Astronomy and religion have long been intertwined with their interactions resembling a symbiotic relationship since prehistoric times. Building on existing archaeological research, this study asks: do the interactions between astronomy and religion, beginning from prehistory, form a distinct religious tradition? Prior research exploring the prehistoric origins of religion has unearthed evidence suggesting the influence of star worship and night sky observation in the development of religious sects, beliefs and practices. However, there does not yet exist a historiography dedicated to outlining (...)
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  42. Of Danger and Difficulty: Rowan Williams and ‘The Tragic Imagination’.Khegan Delport - 2020 - Heythrop Journal 61 (3):505-520.
  43. Politics of Shame in Turkey: Public Shaming and Mourning.Zeynep Direk - 2020 - Sophia 59 (1):39-56.
    The politics of shame makes part of the politics of affects. It is becoming a prominent form of politics in the age of social media. Social media, insofar as it presents a plurality of perspectives, can be a milieu for public deliberation. Acknowledging that politics of shame can be of different types, this essay considers two different experiences of politics of shame in social media. It compares public shaming as an activist strategy of moral reform in contemporary feminist politics with (...)
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  44. Cicero and the sermon: Further reflections on the art of preaching.Geoffrey D. Dunn - 2020 - The Australasian Catholic Record 97 (1):45.
    As my time writing scripture reflections for this journal has drawn to an end, it is a good opportunity to reflect more theoretically about the nature of homiletic preaching today. My first peer-reviewed publication was on this topic. Since then I have returned on occasion to investigate preaching in the early Christian centuries both on its own terms qua preaching and as source material for theological expression. It is a matter worthy of fresh reflection, because in the twenty years since (...)
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  45. Responses to Divine Communication.Octavian Gabor - 2020 - Philosophy and Theology 32 (1-2):63-79.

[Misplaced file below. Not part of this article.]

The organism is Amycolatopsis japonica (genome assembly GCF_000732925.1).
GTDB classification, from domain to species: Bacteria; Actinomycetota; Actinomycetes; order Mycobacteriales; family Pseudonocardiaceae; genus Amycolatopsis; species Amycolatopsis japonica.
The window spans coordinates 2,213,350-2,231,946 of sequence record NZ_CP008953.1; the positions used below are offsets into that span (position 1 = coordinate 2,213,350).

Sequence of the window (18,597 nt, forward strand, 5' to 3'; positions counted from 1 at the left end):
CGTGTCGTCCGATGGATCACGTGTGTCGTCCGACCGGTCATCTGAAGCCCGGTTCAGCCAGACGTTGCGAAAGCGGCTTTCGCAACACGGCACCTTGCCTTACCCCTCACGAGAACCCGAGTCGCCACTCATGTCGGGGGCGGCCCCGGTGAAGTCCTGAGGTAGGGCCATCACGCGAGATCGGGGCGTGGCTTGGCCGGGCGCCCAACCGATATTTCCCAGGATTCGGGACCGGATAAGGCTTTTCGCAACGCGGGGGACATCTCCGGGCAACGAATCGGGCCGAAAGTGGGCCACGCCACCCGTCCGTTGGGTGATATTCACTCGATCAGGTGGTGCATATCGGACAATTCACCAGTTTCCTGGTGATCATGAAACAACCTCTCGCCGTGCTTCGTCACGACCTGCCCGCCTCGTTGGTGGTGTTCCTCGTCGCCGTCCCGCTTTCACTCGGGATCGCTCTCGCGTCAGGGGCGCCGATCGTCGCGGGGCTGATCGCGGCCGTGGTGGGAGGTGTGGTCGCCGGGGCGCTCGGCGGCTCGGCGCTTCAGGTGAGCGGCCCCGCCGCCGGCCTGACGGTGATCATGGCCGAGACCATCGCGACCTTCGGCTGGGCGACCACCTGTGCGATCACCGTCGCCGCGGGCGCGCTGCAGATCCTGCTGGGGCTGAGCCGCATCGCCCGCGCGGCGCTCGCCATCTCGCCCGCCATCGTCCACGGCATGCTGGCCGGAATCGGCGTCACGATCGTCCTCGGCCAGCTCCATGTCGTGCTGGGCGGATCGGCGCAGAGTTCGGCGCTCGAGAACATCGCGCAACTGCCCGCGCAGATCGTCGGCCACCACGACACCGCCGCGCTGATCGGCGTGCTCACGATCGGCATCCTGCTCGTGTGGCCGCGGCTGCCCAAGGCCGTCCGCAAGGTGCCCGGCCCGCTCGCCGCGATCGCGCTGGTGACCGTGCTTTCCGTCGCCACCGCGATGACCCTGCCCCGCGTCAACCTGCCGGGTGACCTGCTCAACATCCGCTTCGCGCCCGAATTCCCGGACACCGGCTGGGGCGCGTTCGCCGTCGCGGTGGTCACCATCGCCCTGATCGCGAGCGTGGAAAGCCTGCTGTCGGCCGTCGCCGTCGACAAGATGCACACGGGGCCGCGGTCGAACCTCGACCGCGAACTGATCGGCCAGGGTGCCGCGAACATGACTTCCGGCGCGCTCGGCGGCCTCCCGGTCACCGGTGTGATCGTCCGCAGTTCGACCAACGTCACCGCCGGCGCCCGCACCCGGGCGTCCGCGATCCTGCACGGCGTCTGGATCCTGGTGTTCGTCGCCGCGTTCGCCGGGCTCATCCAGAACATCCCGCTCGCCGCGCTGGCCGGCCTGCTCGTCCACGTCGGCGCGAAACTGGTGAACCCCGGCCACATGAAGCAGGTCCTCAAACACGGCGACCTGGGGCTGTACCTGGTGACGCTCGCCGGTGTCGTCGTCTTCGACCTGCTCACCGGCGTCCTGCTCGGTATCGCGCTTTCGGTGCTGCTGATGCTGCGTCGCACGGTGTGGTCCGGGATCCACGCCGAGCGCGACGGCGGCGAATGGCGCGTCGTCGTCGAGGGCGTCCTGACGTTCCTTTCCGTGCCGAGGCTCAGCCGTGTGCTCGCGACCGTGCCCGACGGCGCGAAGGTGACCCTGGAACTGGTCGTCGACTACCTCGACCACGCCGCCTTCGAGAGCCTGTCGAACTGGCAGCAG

Sophocles’s Oedipus Tyrannus shows that humans' problems do not appear when they listen to the gods, but when they listen to themselves imagining that they follow the gods. Instead of placing themselves in the service of the god, as Socrates does in Plato’s Apology, they only think that they follow the divinity, while they actually act according to their own understanding. If Sophocles’s play is a synopsis of this danger, Plato’s dialogue proposes a different attitude before divinity: instead of interpreting (...)
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  46. Persons are the only Creatures: Non‐Naturalism in the Bible.Mark Glouberman - 2020 - Heythrop Journal 61 (6):951-963.
  47. John-Mark L. Miravalle: God, existence, and fictional objects: the case for meinongian theism: Bloomsbury Academic, 2018, 186 pp, $102.60.Tyron Goldschmidt - 2020 - International Journal for Philosophy of Religion 87 (1):131-134.
  48. Editorial preface.R. L. Hall - 2020 - International Journal for Philosophy of Religion 88 (1):1-3.
  49. Eastern Orthodox Agreement and Disagreement with Kenneth Collins and Jerry Walls.Gary Hartenburg - 2020 - Perichoresis 18 (5):39-54.
    In their book, Roman but Not Catholic, Kenneth Collins and Jerry Walls make the case that certain beliefs central to the Roman Catholic faith are unreasonable. This article evaluates, from the point of view of Eastern Orthodoxy, some of the arguments Collins and Walls make. In particular, it argues first that Collins and Walls are correct to criticize John Henry Newman’s theory of the development of doctrine as a reason to accept otherwise insufficiently supported Catholic doctrines. Secondly, it offers some (...)
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  50. Some reflections on clericalism.John Hill - 2020 - The Australasian Catholic Record 97 (2):172.
    I intend, in this article, to outline an argument against the indiscriminate use of the word, 'clericalism'. I do not dispute that something answering to the word does exist, but I argue that it should be used more carefully; that we should aim for a reasonable precision in its use, avoiding confusion between connotation and denotation,1 on the one hand, and between the condition itself and its manifestations, on the other. It is with the last consideration that I begin.